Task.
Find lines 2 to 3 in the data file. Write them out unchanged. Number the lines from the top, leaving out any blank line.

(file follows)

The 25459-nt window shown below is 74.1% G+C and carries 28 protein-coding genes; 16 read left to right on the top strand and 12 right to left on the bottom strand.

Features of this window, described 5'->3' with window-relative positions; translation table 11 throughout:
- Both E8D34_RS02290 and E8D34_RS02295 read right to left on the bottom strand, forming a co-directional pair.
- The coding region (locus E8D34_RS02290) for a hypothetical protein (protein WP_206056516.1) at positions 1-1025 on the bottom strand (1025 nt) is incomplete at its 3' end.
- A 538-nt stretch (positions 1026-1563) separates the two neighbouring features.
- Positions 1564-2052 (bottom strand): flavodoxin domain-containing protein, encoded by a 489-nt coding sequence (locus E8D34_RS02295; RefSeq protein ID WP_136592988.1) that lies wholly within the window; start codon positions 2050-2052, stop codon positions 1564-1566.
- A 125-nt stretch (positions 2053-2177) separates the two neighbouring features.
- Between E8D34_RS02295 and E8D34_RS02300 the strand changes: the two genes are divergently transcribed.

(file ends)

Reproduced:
Features of this window, described 5'->3' with window-relative positions; translation table 11 throughout:
- Both E8D34_RS02290 and E8D34_RS02295 read right to left on the bottom strand, forming a co-directional pair.